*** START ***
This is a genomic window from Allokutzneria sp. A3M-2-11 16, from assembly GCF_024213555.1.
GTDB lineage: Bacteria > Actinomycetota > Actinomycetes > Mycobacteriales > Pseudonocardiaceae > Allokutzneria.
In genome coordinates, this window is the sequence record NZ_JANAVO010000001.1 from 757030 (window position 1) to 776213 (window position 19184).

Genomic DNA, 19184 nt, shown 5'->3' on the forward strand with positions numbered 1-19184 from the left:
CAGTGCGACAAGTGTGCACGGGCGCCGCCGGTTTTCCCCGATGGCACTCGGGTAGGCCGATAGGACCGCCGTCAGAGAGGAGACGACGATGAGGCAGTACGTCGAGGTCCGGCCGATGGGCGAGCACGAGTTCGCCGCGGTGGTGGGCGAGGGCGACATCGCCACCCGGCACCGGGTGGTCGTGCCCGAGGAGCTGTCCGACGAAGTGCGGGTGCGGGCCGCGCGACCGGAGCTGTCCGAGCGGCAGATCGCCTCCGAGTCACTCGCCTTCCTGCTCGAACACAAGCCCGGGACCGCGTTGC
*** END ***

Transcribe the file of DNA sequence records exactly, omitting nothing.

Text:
This is a genomic window from Allokutzneria sp. A3M-2-11 16, from assembly GCF_024213555.1.
GTDB lineage: Bacteria > Actinomycetota > Actinomycetes > Mycobacteriales > Pseudonocardiaceae > Allokutzneria.
In genome coordinates, this window is the sequence record NZ_JANAVO010000001.1 from 757030 (window position 1) to 776213 (window position 19184).

Genomic DNA, 19184 nt, shown 5'->3' on the forward strand with positions numbered 1-19184 from the left:
CAGTGCGACAAGTGTGCACGGGCGCCGCCGGTTTTCCCCGATGGCACTCGGGTAGGCCGATAGGACCGCCGTCAGAGAGGAGACGACGATGAGGCAGTACGTCGAGGTCCGGCCGATGGGCGAGCACGAGTTCGCCGCGGTGGTGGGCGAGGGCGACATCGCCACCCGGCACCGGGTGGTCGTGCCCGAGGAGCTGTCCGACGAAGTGCGGGTGCGGGCCGCGCGACCGGAGCTGTCCGAGCGGCAGATCGCCTCCGAGTCACTCGCCTTCCTGCTCGAACACAAGCCCGGGACCGCGTTGC